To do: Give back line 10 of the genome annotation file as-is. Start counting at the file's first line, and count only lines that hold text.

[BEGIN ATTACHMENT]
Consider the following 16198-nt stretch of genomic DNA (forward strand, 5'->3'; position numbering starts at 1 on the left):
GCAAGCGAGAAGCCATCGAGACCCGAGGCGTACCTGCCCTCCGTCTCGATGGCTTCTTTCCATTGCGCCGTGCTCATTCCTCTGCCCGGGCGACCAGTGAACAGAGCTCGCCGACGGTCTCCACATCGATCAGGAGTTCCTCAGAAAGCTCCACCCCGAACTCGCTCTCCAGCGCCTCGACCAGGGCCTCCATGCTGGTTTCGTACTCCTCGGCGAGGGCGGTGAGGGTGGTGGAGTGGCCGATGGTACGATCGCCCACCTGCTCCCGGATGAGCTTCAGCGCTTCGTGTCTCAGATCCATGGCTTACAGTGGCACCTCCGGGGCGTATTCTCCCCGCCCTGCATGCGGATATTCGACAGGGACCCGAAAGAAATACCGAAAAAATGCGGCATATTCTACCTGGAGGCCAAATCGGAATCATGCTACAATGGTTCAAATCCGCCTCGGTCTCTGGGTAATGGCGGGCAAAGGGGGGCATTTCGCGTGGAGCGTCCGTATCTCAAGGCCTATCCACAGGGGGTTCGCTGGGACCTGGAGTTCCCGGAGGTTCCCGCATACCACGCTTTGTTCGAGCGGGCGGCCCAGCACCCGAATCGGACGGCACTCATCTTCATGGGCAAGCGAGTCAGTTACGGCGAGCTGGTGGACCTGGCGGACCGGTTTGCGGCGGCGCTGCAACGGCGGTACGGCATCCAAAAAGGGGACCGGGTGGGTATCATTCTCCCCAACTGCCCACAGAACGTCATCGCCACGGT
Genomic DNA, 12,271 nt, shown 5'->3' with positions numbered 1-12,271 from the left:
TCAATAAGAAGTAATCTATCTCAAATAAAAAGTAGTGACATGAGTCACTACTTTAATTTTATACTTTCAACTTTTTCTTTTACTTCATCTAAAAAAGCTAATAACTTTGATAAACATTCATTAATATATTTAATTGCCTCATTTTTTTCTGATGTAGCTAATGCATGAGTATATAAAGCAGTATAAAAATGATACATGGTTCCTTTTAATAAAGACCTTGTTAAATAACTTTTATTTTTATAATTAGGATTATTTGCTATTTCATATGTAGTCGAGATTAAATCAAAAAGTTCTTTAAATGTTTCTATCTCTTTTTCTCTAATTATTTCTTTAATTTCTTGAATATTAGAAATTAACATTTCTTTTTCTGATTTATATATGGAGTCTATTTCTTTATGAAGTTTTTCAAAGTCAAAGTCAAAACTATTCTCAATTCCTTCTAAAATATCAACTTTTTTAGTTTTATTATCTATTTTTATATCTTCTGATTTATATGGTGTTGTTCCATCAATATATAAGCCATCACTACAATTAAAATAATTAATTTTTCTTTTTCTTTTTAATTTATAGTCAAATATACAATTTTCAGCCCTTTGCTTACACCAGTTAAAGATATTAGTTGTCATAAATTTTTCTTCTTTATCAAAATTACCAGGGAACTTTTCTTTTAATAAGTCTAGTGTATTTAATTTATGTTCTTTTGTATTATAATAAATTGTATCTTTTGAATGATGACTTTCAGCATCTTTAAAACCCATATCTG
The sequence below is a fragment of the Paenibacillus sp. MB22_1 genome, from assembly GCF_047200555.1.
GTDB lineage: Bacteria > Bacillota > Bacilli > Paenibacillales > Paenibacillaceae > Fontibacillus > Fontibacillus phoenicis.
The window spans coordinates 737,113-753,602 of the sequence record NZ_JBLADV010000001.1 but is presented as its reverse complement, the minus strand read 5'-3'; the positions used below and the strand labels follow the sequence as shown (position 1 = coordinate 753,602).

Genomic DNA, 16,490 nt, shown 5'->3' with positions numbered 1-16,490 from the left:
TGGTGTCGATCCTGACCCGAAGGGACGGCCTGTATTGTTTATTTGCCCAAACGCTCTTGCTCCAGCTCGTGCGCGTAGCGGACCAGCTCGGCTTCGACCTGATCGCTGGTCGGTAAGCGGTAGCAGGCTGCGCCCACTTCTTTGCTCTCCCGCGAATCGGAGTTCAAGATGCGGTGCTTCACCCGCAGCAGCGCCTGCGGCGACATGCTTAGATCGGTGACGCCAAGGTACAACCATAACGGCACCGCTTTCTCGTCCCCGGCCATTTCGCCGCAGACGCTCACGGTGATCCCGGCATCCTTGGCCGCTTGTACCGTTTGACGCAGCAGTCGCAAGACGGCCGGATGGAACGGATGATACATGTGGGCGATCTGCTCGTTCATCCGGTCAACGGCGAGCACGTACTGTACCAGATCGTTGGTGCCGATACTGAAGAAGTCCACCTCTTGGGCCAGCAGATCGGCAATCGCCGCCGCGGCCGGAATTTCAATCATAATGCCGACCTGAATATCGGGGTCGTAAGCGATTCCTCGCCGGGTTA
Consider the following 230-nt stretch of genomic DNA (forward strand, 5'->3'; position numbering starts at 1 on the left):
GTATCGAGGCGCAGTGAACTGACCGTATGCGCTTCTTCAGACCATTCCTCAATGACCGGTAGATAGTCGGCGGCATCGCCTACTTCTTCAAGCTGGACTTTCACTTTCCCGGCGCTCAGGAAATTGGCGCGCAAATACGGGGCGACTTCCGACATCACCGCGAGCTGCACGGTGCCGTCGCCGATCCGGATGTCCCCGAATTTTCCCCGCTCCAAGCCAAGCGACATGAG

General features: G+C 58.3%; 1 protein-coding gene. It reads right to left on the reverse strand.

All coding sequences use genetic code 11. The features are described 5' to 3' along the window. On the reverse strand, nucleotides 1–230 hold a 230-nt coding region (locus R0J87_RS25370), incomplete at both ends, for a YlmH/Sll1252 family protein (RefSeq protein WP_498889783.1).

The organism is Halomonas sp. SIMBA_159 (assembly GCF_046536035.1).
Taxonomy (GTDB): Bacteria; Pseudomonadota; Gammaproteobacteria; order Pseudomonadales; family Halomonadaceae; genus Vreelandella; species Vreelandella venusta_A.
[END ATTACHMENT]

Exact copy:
Consider the following 230-nt stretch of genomic DNA (forward strand, 5'->3'; position numbering starts at 1 on the left):